Praful Bidwai and Achin Vanaik, two of India's most respected and experienced journalists and longtime anti-nuclear activists, examine the causes and consequences of the Indian and Pakistani nuclear tests, and provide a framework for understanding the global context in which they occur.
The United Nations remains a favorite scapegoat for U.S. and allied failures in places like Rwanda, Iraq, Kosovo, and East Timor. This book exposes how U.S. financial and political bribes are backed by threats and punishments for recalcitrant nations who refuse to toe the U.S. line.
The cocaine base, or “pasta”, may be seen as a type of South American crack. Its obligatory method of administration is smoking. A primary condition of the “pasta” smoker is compulsive drug-search behavior and addiction to cocaine base destroys emotional and mental balance. Socio-economic maladjustment is the norm amongst “pasta” addicts. Since 1984 I have recommended the chewing of the coca leaf, between 100 to 200 grams of coca leaf per week for the treatment of cocaine dependence.
U.S. drug control officials have denounced Dutch drug policy as if it were the devil himself. One former U.S. Drug Czar said "you can't walk down the street in Amsterdam without tripping over junkies." In the Summer of 1998, however, one such denouncement turned into a small scandal. The first part of this chapter examines this incident as a window on the politics of drug policy. The second part offers a more general analysis of why U.S. drug control officials seem to be so threatened by the Dutch example.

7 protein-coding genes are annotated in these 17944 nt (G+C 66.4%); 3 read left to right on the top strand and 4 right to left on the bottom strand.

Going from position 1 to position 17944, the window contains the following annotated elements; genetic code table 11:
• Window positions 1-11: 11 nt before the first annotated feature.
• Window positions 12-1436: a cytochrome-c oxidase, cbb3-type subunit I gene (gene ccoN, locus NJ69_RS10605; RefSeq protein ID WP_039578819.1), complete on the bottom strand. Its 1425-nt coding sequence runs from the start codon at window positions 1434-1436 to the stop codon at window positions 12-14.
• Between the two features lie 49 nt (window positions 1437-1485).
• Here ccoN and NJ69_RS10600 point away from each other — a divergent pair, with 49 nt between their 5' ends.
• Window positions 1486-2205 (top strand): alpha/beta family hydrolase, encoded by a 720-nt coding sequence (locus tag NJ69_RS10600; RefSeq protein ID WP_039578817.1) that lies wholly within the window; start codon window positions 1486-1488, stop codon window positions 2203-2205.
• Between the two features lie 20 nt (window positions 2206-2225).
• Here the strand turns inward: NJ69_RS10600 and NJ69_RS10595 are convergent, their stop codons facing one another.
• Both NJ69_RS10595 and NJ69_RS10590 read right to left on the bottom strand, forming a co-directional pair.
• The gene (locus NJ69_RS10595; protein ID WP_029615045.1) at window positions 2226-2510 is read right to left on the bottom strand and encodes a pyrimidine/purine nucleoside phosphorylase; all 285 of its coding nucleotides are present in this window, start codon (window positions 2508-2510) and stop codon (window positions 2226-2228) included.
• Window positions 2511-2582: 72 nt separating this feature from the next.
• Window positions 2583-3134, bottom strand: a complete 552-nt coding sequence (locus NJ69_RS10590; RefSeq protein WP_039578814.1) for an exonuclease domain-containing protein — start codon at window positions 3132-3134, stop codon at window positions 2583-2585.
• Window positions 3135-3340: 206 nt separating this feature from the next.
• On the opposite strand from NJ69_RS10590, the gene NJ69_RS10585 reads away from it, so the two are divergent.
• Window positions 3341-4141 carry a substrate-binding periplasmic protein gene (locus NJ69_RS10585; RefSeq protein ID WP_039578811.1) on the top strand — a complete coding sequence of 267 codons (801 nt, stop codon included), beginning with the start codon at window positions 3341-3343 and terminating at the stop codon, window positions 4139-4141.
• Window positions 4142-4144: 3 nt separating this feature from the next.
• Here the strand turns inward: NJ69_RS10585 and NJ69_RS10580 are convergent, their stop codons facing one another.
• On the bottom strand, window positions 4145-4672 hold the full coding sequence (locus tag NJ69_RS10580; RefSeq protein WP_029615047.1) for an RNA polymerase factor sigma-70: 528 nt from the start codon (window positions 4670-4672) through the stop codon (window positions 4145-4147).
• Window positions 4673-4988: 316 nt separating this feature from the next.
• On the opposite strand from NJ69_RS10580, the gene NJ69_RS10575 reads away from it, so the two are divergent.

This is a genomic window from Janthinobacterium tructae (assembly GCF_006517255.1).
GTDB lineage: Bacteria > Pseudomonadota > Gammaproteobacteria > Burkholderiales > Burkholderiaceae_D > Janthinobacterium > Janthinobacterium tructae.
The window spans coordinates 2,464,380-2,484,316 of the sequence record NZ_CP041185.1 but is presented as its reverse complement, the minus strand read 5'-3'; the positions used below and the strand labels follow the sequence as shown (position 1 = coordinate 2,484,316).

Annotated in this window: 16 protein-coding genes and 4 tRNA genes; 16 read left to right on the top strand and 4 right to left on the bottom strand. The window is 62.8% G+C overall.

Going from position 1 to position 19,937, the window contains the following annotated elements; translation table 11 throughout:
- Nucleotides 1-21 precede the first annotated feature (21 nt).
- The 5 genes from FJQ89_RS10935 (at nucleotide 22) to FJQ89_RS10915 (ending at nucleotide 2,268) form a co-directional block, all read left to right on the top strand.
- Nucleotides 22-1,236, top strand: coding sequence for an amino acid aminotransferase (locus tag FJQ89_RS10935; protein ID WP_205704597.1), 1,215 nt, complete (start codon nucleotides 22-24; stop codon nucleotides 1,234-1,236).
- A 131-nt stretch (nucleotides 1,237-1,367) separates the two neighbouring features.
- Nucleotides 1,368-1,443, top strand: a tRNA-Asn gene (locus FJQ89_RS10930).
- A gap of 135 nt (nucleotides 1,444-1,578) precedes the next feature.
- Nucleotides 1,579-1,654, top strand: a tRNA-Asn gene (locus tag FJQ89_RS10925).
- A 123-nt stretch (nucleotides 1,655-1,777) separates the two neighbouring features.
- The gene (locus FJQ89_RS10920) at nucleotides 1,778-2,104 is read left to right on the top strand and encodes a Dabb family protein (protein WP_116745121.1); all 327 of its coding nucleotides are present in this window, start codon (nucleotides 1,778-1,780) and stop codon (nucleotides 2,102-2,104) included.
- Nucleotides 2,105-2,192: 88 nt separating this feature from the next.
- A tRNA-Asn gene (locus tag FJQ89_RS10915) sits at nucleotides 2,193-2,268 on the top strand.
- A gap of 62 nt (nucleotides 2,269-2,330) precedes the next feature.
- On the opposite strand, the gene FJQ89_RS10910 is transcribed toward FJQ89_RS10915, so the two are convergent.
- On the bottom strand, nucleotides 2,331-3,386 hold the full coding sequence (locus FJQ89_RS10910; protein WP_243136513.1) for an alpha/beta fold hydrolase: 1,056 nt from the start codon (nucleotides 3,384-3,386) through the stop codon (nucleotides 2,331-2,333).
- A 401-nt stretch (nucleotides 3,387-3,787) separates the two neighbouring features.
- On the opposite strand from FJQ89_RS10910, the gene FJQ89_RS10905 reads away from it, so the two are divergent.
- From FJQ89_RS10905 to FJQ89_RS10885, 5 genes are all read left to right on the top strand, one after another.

State-controlled public injection rooms are not expressly referred to in any of the relevant international conventions. It is thus necessary to determine, by way of a preliminary factual enquiry, the exact characteristics of such institutions that fall within the ambit of one or more of the conventions. The rather superficial provisions concerning drug addicts stand in stark contrast to the stated primary aims of the conventions, which are formulated in the preambles as preventing and combatting abuse of narcotic drugs and psychotropic substances and the public health and social problems which such abuse engenders.
European Monitoring Centre for Drugs, Drug Addiction (EMCDDA)
01 August 2000
Treatment for drug addiction was seen as a measure to reduce drug abuse as early as 1961 when the UN Single Convention was signed. However, the only recognised concept of drug treatment mentioned by the Convention concerned the detoxification of the individual through ‘drug-free treatment’. Therapeutic measures aimed at treating drug addictions through maintenance and related distributions of alternative substances are not expressly mentioned by the UN Conventions of 1961, 1971 and 1988.
A program of heroin prescription was introduced in Switzerland in 1994. This initially targeted 1,000 heavily dependent heroin users, most of whom were also involved in drug dealing and other forms of crime. It has recently been extended to cover 3,000 users. Evaluation of its impact on users shows large reductions in use of illicit drugs and in drug-related crime.